jm + anycast   5

RIPE Atlas Probes
Interesting! We discussed similar ideas in $prevjob, good to see one hitting production globally.
RIPE Atlas probes form the backbone of the RIPE Atlas infrastructure. Volunteers all over the world host these small hardware devices that actively measure Internet connectivity through ping, traceroute, DNS, SSL/TLS, NTP and HTTP measurements. This data is collected and aggregated by the RIPE NCC, which makes the data publicly available. Network operators, engineers, researchers and even home users have used this data for a wide range of purposes, from investigating network outages to DNS anycasting to testing IPv6 connectivity.

Anyone can apply to host a RIPE Atlas probe. If your application is successful (based on your location), we will ship you a probe free of charge. Hosts simply need to plug their probe into their home (or other) network.

Probes are USB-powered and are connected to an Ethernet port on the host’s router or switch. They then automatically and continuously perform active measurements about the Internet’s connectivity, and this data is sent to the RIPE NCC, where it is aggregated and made publicly available. We also use this data to create several Internet maps and data visualisations. [....]

The hardware of the first and second generation probes is a Lantronix XPort Pro module with custom powering and housing built around it. The third generation probe is a modified TP-Link wireless router (model TL-MR 3020) with a small USB thumb drive in it, but this probe does not support WiFi.


(via irldexter)
via:irldexter  ripe  ncc  probing  active-monitoring  networking  ping  traceroute  dns  testing  http  ipv6  anycast  hardware  devices  isps 
12 weeks ago by jm
Seesaw: scalable and robust load balancing from Google
After evaluating a number of platforms, including existing open source projects, we were unable to find one that met all of our needs and decided to set about developing a robust and scalable load balancing platform. The requirements were not exactly complex - we needed the ability to handle traffic for unicast and anycast VIPs, perform load balancing with NAT and DSR (also known as DR), and perform adequate health checks against the backends. Above all we wanted a platform that allowed for ease of management, including automated deployment of configuration changes.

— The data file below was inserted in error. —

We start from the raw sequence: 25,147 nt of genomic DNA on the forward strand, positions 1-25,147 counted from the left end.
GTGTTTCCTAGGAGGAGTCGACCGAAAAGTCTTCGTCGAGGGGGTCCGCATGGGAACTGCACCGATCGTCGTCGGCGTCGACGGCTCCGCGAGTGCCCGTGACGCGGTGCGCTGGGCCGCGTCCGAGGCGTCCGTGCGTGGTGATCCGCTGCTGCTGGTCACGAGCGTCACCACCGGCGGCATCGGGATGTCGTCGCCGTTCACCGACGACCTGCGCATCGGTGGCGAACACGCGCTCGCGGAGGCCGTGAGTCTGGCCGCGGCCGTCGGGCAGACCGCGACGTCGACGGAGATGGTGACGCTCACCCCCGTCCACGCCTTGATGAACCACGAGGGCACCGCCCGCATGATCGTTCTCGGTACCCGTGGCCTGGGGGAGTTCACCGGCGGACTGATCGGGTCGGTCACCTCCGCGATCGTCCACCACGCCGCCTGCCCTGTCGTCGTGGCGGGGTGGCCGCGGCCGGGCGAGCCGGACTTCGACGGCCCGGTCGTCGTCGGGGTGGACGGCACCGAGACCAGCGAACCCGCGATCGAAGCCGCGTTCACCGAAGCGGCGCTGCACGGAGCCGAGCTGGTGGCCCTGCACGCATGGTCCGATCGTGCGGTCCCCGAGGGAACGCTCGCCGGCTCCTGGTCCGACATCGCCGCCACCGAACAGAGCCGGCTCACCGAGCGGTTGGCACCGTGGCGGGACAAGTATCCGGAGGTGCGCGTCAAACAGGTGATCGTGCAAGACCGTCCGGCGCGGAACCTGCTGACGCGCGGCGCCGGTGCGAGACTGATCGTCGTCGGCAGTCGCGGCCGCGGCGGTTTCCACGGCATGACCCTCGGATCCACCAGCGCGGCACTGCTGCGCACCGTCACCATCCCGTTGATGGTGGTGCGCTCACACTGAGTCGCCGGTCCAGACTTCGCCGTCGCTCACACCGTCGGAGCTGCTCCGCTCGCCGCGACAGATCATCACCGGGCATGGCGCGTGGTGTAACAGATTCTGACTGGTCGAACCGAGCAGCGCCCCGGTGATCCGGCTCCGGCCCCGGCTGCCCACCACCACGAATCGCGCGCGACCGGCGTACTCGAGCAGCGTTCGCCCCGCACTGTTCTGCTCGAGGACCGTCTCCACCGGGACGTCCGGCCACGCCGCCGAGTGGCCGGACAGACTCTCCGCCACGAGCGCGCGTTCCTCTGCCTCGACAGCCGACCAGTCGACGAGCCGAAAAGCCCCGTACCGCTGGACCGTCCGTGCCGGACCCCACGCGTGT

One of the two existing platforms was built upon Linux LVS, which provided the necessary load balancing at the network level. This was known to work successfully and we opted to retain this for the new platform. Several design decisions were made early on in the project — the first of these was to use the Go programming language, since it provided an incredibly powerful way to implement concurrency (goroutines and channels), along with easy interprocess communication (net/rpc). The second was to implement a modular multi-process architecture. The third was to simply abort and terminate a process if we ended up in an unknown state, which would ideally allow for failover and/or self-recovery.
seesaw  load-balancers  google  load-balancing  vips  anycast  nat  lbs  go  ops  networking 
january 2016 by jm
Shutterbits replacing hardware load balancers with local BGP daemons and anycast
Interesting approach. Potentially risky, though -- heavy use of anycast on a large-scale datacenter network could increase the scale of the OSPF graph, which scales exponentially. This can have major side effects on OSPF reconvergence time, which creates an interesting class of network outage in the event of OSPF flapping.

Having said that, an active/passive failover LB pair will already announce a single anycast virtual IP anyway, so, assuming there are a similar number of anycast IPs in the end, it may not have any negative side effects.

There's also the inherent limitation noted in the second-to-last paragraph; 'It comes down to what your hardware router can handle for ECMP. I know a Juniper MX240 can handle 16 next-hops, and have heard rumors that a software update will bump this to 64, but again this is something to keep in mind'. Taking a leaf from the LB design, and using BGP to load-balance across a smaller set of haproxy instances, would seem like a good approach to scale up.
scalability  networking  performance  load-balancing  bgp  exabgp  ospf  anycast  routing  datacenters  scaling  vips  juniper  haproxy  shutterstock 
may 2014 by jm
DuckDuckGo Architecture - 1 Million Deep Searches a Day and Growing
thumbs-up for DNSMadeEasy's Global Traffic Director anycast-based geographically-segmented DNS service, in particular
dns  architecture  scalability  search  duckduckgo  geoip  anycast 
january 2013 by jm

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